In defence of brambles!
The bramble is a much maligned plant but throughout the year it is a vital part of the countryside
We curse them as we snag ourselves on the thorny stems of bramble that seem to be reaching out across the footpath determined to grab us! Bramble is a rampant and vigorous plant that can dominate an area and quickly colonise an abandoned garden or woodland clearing. I have heard it described by some as a thug amongst plants but I would love to prove its innocence so here follows the case for the defence!
In the spring the bramble forms a defensive cradle around a huge number of birds nests. Dunnocks, song thrushes, long tailed tits and many warblers build in the dense heart of the bush knowing that most foxes, cats and crows won't reach their precious youngsters. Wild boar, roe and muntjac deer seem to melt into the thorns resting out the day away from disturbance from enthusiastic labradors and spaniels.
The sunny edges of the bush is where the nectar rich flowers welcome butterflies, bees, moths and a myriad of other insects. These are a welcome boost for species that are courting and generating eggs and larvae on nearby nettles (another much misunderstood 'weed'). In a woodland ride or forest edge a bramble bank could attract so many species of butterfly that it would compete with any foreign (but not completely unwelcome) invading buddleia.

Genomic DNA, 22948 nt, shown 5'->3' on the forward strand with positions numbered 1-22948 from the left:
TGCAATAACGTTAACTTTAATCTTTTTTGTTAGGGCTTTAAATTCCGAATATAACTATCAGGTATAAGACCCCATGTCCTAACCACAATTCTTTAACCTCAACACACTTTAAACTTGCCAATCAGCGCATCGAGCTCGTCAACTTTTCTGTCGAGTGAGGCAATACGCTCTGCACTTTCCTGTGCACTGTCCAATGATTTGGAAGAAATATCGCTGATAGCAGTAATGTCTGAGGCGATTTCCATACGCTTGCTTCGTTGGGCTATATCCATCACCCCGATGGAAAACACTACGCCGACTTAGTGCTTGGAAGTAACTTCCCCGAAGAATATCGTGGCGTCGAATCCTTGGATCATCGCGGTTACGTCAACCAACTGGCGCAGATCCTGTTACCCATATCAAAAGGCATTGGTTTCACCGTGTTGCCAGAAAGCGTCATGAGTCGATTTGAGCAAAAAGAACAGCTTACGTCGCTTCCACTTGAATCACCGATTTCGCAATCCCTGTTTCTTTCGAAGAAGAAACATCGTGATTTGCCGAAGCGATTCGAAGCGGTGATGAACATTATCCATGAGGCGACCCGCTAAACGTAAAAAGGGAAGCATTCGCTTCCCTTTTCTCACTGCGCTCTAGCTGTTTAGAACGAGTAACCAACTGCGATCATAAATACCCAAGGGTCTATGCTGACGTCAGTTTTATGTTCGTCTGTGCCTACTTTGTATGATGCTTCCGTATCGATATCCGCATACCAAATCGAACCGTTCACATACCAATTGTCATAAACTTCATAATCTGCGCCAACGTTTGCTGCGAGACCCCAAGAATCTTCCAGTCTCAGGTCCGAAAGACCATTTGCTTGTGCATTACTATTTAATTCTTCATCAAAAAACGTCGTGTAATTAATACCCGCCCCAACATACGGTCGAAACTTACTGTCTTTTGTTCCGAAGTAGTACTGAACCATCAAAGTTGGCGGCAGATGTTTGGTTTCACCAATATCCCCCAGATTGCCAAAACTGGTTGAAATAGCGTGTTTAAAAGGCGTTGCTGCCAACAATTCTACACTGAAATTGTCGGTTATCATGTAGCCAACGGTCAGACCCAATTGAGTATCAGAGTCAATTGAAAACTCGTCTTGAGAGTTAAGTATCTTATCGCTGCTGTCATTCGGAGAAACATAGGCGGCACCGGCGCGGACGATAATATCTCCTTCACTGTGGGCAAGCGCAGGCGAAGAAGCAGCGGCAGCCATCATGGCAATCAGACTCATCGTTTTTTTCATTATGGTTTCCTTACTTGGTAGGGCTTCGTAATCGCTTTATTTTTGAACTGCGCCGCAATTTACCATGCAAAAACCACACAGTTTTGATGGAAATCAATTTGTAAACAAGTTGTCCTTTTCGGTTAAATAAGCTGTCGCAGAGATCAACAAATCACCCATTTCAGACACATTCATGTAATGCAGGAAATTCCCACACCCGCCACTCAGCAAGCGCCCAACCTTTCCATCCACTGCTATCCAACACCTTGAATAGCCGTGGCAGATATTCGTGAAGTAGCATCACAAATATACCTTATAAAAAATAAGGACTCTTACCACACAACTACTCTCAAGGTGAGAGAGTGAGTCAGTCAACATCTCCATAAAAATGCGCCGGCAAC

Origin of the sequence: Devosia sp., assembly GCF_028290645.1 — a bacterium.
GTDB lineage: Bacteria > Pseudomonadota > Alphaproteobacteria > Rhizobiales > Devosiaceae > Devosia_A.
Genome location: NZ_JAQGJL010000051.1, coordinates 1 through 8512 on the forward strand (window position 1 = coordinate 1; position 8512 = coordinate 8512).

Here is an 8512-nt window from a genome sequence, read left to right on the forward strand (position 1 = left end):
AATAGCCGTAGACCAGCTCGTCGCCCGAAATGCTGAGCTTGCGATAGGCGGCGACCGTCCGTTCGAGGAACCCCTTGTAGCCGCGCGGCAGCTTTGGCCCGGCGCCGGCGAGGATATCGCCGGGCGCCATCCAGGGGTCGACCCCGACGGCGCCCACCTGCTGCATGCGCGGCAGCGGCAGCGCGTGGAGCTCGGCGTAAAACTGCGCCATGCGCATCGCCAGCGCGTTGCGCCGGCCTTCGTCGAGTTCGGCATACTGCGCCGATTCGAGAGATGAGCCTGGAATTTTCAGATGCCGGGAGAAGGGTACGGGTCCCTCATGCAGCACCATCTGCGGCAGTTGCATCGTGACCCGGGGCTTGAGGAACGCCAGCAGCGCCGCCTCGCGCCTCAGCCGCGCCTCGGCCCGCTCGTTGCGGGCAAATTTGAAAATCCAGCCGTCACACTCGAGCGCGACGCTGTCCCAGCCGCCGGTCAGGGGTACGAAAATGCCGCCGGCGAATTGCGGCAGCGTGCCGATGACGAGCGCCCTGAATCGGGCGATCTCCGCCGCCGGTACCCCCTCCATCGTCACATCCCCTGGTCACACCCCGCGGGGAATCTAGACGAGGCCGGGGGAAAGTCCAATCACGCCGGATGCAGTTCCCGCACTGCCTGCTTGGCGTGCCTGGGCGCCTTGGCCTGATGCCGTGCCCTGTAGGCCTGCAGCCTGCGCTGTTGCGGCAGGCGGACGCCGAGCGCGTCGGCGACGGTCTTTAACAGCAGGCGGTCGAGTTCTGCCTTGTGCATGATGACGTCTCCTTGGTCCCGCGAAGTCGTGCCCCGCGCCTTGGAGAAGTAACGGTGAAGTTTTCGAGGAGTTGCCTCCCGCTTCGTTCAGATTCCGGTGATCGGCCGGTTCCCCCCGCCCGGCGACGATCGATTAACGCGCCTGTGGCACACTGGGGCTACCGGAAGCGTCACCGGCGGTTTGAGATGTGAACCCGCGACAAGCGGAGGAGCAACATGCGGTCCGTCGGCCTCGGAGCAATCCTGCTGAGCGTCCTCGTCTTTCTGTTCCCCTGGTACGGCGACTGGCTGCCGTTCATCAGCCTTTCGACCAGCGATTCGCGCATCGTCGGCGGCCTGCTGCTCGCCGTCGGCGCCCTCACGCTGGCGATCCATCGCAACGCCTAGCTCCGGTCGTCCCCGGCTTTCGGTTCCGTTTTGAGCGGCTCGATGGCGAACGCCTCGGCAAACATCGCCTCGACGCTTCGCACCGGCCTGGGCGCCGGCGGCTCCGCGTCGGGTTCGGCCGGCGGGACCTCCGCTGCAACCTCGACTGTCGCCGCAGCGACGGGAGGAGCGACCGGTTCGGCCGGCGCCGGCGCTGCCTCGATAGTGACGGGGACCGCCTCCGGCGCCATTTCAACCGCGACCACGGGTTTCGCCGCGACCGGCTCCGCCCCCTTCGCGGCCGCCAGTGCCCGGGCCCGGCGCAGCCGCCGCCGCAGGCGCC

As the summer moves on the aforementioned deer look for young tree saplings to browse and many woodlands are lacking in young trees as a result of overgrazing. Guess what though, the acorn that falls amongst bramble has a far better likelihood of growing to a tree as it benefits from the same thorny fortress that the birds chose to utilise. Long before plastic tree guards and chemical spray protected young trees, bramble was doing that job. It creates a tree nursery, free from grazing and reducing exposure to the harsh winter elements.
And of course finally for the jury to consider....the bounty of the late summer. Blackberries; a welcome hit of natural sugars and vitamins just as animals and birds need to lay down fat for the winter ahead. Foxes, thrushes, bank voles and dormice all feast on the abundant fruits and the lure of sticky sweet treats is even enough to lure human families into the lanes and paths, plastic boxes in hand! I personally freeze a kilo or so each summer so that I can avoid the need to buy force grown and plastic packaged strawberries and blueberries from Spain and Chile. Half a dozen on my cereal starts the day well and means that each morning I am grateful for brambles.
So with that your honour I rest my case for Brambles! Not a 'thug' but a valuable part of the British countryside and one that should be celebrated!